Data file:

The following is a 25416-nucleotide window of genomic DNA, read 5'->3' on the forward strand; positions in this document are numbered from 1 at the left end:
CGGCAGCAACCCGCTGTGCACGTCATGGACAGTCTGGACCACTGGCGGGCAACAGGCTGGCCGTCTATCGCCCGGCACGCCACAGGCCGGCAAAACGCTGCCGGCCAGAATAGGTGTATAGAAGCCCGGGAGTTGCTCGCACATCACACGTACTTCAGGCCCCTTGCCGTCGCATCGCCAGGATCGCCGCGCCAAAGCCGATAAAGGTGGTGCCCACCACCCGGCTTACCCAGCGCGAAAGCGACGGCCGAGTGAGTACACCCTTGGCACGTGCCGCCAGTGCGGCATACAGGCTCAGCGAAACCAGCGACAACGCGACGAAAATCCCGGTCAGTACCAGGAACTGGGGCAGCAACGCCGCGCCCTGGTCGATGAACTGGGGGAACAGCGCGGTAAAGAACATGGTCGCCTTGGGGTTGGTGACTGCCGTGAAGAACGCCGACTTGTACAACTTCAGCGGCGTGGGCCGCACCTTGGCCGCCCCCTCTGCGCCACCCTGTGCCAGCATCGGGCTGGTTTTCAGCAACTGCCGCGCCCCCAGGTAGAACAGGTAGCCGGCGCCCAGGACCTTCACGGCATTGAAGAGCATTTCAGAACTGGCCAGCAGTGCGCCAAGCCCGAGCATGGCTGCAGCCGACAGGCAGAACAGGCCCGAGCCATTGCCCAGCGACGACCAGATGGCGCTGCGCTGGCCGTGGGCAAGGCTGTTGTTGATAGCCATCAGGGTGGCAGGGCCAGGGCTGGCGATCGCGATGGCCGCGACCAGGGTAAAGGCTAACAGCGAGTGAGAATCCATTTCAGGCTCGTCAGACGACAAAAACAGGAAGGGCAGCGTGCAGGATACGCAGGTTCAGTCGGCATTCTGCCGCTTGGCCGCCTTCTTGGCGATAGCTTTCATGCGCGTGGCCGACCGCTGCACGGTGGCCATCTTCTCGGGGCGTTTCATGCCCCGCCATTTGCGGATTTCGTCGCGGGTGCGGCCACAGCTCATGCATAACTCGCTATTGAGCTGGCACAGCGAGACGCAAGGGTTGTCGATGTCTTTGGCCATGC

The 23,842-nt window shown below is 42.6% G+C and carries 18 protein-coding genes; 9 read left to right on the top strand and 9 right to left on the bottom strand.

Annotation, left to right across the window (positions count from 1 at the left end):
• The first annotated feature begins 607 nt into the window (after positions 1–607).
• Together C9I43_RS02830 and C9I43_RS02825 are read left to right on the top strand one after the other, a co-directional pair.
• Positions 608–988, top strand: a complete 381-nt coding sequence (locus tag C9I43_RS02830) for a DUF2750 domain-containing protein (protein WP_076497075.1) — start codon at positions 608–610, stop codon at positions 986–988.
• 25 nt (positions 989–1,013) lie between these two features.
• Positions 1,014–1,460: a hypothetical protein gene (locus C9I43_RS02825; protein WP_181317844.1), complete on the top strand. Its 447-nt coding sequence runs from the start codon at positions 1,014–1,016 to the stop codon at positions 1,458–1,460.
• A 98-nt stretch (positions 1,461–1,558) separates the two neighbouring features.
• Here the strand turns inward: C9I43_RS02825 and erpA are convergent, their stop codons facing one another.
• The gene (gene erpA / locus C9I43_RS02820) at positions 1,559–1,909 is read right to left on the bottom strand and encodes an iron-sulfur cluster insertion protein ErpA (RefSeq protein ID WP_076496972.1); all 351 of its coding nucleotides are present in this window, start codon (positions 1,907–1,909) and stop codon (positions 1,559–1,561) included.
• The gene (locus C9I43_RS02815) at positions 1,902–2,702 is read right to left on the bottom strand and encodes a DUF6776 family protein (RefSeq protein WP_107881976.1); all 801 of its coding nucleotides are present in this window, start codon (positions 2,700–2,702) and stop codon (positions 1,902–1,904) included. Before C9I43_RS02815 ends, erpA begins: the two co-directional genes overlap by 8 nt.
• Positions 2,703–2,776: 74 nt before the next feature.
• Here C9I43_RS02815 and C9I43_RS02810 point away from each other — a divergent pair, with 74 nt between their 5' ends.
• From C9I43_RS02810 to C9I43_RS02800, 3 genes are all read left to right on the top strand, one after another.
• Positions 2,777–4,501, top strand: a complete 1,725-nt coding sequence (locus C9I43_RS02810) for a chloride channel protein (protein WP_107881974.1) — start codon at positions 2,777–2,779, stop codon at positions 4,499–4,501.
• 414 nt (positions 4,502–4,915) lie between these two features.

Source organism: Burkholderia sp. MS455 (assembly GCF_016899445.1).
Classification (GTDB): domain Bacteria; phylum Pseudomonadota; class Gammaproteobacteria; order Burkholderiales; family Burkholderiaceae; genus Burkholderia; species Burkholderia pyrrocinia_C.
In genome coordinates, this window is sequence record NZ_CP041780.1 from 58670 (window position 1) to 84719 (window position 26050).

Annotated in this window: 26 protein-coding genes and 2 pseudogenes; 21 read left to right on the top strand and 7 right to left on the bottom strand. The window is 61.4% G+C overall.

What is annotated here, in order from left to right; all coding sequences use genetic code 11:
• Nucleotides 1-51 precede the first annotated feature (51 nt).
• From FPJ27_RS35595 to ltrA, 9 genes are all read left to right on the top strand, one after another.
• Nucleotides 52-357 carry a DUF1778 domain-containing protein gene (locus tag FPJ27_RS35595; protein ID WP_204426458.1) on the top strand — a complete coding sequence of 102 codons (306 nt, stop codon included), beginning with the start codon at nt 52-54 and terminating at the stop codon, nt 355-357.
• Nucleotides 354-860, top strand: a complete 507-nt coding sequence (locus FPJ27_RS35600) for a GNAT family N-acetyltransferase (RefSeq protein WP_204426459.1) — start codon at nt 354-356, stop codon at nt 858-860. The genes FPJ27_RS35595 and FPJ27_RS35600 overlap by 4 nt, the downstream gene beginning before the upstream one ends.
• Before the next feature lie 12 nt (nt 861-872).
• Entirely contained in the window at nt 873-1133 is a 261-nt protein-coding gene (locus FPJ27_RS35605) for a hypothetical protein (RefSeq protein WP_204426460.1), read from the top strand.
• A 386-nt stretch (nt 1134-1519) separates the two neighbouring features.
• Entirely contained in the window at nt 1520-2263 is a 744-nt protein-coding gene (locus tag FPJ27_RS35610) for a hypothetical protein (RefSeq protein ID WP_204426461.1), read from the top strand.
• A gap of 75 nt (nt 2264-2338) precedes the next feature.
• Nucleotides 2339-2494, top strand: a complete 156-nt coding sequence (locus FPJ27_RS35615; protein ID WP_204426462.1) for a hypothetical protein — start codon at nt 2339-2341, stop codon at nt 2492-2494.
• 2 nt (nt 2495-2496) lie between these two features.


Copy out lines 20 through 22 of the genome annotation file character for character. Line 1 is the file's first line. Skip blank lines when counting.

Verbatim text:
Classification (GTDB): domain Bacteria; phylum Pseudomonadota; class Gammaproteobacteria; order Burkholderiales; family Burkholderiaceae; genus Burkholderia; species Burkholderia pyrrocinia_C.
In genome coordinates, this window is sequence record NZ_CP041780.1 from 58670 (window position 1) to 84719 (window position 26050).

Annotated in this window: 26 protein-coding genes and 2 pseudogenes; 21 read left to right on the top strand and 7 right to left on the bottom strand. The window is 61.4% G+C overall.